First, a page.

Sunday 26 December 2021

New Jersey Will Pay $53 Million over Coronavirus Deaths at State-Run Veterans Homes

New Jersey is set to pay approximately $53 million in settling claims its negligence contributed to the deaths of over 100 veterans in state-run homes amid the coronavirus pandemic, attorneys announced Thursday.

NBC Philadelphia reported:

The settlement reached this week involved the families of 119 residents of veterans homes in Paramus and Menlo Park, according to attorney Paul da Costa. Da Costa’s firm represented 72 of the claimants, who will receive about $32 million in total. The families had filed notices of intent to sue but hadn’t yet formally filed lawsuits, da Costa said.

“This settlement of course does not replace their lost loved ones who served their countries honorably, but it certainly represents a good measure of civil justice,” da Costa said. “My clients do take satisfaction in the fact that there has been a resolution that they believe gives a voice to their lost loved ones.”

Over 200 residents in the homes died amid the pandemic, and Gov. Phil Murphy’s (D) administration was heavily criticized in April last year after instructing the homes not to turn away patients who tested positive for the illness.

The order was eventually rescinded, according the the NBC article.

In May 2020, New Jersey Democrats were silent regarding Murphy’s decision to place coronavirus patients in nursing homes, Breitbart News reported at the time.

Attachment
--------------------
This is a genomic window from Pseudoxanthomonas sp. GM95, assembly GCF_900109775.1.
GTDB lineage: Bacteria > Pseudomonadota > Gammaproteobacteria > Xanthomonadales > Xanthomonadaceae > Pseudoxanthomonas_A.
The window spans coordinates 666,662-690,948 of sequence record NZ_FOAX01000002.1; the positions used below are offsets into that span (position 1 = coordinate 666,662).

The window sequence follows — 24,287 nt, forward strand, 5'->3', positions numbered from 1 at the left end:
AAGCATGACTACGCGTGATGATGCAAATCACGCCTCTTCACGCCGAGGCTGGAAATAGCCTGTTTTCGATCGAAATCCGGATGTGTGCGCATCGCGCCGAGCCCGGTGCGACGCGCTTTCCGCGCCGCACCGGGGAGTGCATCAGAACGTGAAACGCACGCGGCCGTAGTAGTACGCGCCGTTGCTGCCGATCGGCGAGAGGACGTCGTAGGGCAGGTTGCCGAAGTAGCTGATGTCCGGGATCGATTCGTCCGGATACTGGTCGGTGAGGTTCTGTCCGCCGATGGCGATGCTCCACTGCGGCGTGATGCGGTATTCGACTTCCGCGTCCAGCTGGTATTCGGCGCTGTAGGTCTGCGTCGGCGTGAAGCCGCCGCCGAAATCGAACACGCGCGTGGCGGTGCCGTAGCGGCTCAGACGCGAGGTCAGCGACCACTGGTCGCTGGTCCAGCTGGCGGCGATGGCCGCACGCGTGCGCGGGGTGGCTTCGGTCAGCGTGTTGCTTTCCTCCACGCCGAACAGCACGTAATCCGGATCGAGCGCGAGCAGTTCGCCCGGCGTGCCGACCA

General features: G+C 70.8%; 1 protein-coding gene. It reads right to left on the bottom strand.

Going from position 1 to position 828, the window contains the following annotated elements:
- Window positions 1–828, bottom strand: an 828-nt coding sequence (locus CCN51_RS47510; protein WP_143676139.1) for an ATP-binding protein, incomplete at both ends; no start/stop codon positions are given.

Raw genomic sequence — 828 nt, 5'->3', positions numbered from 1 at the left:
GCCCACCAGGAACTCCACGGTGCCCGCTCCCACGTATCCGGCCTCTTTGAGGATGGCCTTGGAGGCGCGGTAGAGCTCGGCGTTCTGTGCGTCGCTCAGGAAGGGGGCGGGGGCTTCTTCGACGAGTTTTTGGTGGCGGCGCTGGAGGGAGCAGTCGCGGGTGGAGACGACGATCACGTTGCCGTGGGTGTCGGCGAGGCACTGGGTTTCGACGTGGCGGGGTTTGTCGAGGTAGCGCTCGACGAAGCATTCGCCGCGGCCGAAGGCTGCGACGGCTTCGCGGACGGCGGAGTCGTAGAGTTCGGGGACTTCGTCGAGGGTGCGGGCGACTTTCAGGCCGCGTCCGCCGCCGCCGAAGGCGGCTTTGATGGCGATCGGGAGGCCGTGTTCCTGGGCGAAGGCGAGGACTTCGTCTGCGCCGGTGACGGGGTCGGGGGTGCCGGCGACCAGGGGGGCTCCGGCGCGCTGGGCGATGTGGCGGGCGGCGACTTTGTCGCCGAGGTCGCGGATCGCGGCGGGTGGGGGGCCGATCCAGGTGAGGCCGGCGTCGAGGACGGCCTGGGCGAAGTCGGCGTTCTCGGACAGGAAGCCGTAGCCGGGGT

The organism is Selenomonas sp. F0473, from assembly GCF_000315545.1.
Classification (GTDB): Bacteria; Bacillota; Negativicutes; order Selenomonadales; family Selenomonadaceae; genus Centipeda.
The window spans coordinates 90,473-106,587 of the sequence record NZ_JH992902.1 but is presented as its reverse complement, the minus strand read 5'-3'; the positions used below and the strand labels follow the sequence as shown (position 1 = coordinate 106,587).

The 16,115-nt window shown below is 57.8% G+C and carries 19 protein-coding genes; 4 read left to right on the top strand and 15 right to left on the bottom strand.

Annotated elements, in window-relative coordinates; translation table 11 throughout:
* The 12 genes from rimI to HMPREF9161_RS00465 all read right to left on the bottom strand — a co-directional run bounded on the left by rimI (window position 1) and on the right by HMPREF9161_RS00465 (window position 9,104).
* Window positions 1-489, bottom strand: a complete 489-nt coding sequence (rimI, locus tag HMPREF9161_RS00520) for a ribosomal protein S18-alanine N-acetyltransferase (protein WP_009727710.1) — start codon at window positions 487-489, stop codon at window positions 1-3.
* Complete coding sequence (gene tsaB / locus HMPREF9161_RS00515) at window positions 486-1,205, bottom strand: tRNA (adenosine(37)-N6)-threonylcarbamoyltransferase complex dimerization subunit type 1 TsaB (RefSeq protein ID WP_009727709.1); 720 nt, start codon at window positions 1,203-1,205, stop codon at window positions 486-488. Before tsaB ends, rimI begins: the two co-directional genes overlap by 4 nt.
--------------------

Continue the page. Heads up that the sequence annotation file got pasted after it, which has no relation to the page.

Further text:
“The rising problem of coronavirus deaths prompted New Jersey state Senate Republicans to call for an investigation into the coronavirus outbreak at New Jersey nursing homes,” the outlet said.

In September last year, approximately 100 people gathered outside Veterans Memorial Home at Menlo Park to demand an investigation into the virus deaths, reported.

Video showed participants holding balloons and photos of their loved ones:

The Justice Department later issued a letter to Murphy asking about its nursing home death count, saying it was launching an investigation into the state’s veterans homes “after receiving what it described as incomplete answers to an earlier request for data,” the NBC report continued.

In the beginning of the pandemic, the state took measures to protect long-term care facilities such as veterans homes from liabilities for basic negligence if they were thought to be acting in good faith amid the health emergency.

The move “raised the bar” for possible lawsuits, according to attorney Scott Piekarsky, who is with a firm representing multiple families of veterans who previously lived inside the Paramus facility and whose claims accused it of gross negligence.

“These weren’t easy, slam dunk cases, but we felt we had enough and we were going to stay the course,” Piekarsky told NBC, adding, “The state did the right thing in not putting these families through years and years of litigation.”

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